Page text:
The Sea Gull

The Sea Gull

On the eve of the Bioscope Festival of Lost Films, congratulations go out to Linda Wada of the esteemed Edna’s Place blog and website, for today publishing her long-awaited book The Sea Gull, on this mysterious lost Chaplin film. The film, originally known as Sea Gulls or The Sea Gull, and later as The Woman of the Sea was produced by Chaplin but written and directed by Joseph von Sternberg, in 1926. The film was a melodrama set among the fishermen on the coast of California, and starred Edna Purviance, Chaplin’s great leading lady. According to von Sternberg, the film had just one screening, before Chaplin withdrew it for reasons that remain unclear, though he did say at one point that it simply wasn’t good enough for release.

The book explores the history of one of the most renowned of lost films, with over 100 photographs published for the first time, including over fifty recently discovered production stills from Purviance’s grand nieces, the Hill family. Here are Kevin Brownlow’s words on the publication:

The Sea Gull is an important contribution to film history, and worth buying for the stills alone. The look of the film, revealed in these marvellous photographs, makes it all the more tragic that it was destroyed. This book provides the nearest experience we will have to seeing it.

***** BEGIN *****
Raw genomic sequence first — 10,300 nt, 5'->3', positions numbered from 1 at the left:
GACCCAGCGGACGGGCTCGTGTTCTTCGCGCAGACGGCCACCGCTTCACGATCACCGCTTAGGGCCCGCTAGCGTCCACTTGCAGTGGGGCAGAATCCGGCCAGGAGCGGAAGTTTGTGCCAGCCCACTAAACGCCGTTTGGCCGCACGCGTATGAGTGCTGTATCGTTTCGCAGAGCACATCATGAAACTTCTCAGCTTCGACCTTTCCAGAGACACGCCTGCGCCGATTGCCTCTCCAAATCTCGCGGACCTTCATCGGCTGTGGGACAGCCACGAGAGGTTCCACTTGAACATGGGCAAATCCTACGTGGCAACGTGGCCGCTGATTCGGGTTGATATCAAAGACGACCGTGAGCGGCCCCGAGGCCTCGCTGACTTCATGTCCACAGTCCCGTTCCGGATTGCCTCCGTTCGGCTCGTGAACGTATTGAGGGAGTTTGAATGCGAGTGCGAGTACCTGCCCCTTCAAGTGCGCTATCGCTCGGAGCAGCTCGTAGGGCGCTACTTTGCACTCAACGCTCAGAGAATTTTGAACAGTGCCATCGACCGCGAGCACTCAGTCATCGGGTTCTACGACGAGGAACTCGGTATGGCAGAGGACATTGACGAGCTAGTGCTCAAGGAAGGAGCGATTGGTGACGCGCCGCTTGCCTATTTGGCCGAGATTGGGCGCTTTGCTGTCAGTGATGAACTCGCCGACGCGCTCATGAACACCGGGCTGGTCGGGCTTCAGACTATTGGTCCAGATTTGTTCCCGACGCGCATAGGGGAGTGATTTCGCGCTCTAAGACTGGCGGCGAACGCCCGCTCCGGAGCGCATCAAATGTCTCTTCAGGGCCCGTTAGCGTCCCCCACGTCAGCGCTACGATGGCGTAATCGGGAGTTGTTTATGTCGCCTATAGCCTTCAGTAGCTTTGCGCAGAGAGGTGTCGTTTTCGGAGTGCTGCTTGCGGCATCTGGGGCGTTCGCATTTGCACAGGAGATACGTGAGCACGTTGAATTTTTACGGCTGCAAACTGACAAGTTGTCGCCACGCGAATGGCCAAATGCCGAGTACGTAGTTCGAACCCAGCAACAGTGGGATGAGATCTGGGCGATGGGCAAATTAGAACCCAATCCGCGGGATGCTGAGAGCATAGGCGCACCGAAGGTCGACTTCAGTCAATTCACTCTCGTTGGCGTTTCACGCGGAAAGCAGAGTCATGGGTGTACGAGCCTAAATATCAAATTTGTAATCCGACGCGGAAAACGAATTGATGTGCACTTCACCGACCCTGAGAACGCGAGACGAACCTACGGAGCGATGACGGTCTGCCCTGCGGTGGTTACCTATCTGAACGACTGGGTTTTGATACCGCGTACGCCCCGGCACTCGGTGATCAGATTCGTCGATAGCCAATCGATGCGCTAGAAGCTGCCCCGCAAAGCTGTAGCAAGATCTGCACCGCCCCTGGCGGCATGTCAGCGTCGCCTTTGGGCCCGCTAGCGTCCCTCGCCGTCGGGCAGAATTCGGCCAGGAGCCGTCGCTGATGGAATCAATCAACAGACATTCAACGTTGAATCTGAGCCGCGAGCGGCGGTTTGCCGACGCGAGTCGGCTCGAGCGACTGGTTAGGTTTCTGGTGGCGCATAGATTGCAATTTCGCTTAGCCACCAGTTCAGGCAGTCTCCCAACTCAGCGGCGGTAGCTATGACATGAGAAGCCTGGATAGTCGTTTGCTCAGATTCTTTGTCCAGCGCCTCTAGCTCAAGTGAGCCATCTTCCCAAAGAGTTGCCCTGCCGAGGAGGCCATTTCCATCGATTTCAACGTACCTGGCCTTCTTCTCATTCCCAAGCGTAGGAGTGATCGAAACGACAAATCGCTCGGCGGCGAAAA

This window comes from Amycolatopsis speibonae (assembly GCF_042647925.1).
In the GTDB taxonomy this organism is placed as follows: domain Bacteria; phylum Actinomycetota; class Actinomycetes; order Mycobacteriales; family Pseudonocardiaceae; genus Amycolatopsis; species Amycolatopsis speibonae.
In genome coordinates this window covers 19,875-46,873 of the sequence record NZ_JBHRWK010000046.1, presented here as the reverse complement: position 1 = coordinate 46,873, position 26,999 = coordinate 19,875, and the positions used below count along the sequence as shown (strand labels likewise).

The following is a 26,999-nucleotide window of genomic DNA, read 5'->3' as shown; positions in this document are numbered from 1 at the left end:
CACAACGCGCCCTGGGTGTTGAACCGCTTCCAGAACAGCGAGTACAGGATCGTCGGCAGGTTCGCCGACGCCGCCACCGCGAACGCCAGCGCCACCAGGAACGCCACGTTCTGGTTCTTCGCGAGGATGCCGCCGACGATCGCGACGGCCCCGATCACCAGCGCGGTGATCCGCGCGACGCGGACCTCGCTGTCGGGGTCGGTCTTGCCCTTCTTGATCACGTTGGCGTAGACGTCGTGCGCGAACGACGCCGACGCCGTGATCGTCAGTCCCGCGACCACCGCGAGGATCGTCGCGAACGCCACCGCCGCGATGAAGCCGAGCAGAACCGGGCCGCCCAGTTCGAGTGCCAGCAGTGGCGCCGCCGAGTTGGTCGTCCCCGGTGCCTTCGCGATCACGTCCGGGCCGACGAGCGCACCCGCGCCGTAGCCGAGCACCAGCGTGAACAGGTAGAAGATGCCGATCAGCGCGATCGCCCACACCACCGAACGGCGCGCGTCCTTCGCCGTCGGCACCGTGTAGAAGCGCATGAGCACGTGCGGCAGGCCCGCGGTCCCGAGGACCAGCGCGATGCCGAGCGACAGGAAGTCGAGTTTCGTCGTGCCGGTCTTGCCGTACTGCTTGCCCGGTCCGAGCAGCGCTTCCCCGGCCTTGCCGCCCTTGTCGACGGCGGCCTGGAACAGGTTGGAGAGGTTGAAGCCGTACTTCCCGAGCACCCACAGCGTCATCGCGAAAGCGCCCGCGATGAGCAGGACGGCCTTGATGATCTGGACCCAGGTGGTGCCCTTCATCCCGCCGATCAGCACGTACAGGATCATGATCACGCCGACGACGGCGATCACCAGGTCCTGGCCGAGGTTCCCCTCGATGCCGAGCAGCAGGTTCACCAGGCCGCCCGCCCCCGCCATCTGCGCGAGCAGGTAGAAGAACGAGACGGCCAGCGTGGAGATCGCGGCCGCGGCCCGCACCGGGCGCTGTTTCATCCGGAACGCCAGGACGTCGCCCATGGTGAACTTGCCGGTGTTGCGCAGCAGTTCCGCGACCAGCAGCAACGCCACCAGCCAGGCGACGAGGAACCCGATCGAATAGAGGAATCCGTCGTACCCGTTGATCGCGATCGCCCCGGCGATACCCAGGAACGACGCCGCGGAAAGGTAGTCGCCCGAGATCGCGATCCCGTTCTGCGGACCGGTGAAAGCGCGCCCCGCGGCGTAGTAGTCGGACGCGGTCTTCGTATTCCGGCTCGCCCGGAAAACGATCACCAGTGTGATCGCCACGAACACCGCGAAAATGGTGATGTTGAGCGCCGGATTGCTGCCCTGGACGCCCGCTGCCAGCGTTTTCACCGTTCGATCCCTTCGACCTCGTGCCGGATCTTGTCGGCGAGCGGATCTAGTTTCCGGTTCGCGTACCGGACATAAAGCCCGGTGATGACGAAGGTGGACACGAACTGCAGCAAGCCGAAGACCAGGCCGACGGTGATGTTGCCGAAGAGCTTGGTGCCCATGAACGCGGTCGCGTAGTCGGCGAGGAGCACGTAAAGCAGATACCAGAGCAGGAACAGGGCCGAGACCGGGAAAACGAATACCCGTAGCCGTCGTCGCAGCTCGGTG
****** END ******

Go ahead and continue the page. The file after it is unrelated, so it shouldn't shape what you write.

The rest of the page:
Details of how to order the book can be found at It is being published as print-on-demand by Leading Ladies, price $39.95 plus shipping, and can be bought using PayPal.

2 responses

  1. I recall from David Robinson’s book that the film was put aside (or shelved), and later destroyed when he was being harassed by federal authorities of some type for taxes or something. They had written it off as a loss (or desired to) and in order to prove that it was worth no money, they had to burn the print! What a horrible, solemn occasion that must have been. In any case, it is fantastic to hear about this book chock full of photographs. Definitely a big shame to have lost a film in such a ridiculous way.

    P.S. – I’m a big silent film fan, and I plan to be checking in on your blog frequently, as it looks really excellent!

    -Editor A

  2. You’re right, thought the original negative wasn’t burned until 1933, various witnesses to the burning signing affadavits to confirm that they had seen it go up in flames.

    Thanks for the kind words about The Bioscope. It’s time-consuming, but addictive to produce.

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